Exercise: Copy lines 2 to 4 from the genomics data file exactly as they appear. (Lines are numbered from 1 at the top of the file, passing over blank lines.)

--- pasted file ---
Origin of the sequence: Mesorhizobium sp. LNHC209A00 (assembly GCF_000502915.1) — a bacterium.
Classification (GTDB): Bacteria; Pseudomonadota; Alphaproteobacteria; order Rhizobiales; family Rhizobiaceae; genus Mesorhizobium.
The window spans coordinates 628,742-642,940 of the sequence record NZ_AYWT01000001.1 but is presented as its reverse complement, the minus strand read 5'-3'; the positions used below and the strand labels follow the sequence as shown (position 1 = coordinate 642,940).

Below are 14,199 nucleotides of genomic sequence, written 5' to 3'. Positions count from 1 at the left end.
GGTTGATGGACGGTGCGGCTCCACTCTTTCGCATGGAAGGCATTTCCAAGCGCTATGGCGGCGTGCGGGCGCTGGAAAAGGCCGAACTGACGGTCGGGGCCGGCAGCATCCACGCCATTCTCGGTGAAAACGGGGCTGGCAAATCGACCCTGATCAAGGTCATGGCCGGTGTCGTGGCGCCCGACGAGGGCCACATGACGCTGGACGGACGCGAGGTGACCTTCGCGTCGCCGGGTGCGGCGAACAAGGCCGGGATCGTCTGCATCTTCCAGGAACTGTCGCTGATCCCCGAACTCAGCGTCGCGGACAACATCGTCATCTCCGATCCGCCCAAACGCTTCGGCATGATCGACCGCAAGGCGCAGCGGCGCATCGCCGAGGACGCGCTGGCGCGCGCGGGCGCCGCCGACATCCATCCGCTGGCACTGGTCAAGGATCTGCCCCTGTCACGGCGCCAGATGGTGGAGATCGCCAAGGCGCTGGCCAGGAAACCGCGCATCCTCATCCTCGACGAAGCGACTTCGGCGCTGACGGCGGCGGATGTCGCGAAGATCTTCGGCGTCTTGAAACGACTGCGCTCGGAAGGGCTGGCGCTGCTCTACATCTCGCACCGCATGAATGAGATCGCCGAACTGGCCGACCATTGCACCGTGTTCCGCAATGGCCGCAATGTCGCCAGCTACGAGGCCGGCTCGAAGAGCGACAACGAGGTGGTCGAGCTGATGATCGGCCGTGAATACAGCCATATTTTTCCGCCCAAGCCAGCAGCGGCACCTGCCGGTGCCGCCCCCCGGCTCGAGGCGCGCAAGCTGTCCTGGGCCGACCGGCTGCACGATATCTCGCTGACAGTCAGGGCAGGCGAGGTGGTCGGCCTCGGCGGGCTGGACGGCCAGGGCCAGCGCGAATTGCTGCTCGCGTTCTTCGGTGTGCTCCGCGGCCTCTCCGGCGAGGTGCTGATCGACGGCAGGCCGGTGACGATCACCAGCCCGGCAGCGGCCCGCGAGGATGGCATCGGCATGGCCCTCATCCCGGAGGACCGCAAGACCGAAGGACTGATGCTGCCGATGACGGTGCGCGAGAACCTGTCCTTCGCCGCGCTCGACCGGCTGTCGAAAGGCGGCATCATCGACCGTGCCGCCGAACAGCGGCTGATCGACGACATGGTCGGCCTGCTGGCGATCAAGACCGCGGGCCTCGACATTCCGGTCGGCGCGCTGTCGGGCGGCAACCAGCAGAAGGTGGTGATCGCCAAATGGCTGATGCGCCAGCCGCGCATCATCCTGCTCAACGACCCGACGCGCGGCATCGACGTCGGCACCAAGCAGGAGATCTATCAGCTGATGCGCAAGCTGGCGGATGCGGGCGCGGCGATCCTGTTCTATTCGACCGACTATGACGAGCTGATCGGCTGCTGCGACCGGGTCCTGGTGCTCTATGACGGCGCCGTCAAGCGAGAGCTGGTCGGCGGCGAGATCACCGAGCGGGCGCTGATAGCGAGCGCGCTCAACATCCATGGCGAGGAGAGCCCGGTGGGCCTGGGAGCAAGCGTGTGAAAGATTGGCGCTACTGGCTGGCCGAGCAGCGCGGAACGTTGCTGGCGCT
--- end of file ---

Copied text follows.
Classification (GTDB): Bacteria; Pseudomonadota; Alphaproteobacteria; order Rhizobiales; family Rhizobiaceae; genus Mesorhizobium.
The window spans coordinates 628,742-642,940 of the sequence record NZ_AYWT01000001.1 but is presented as its reverse complement, the minus strand read 5'-3'; the positions used below and the strand labels follow the sequence as shown (position 1 = coordinate 642,940).

Below are 14,199 nucleotides of genomic sequence, written 5' to 3'. Positions count from 1 at the left end.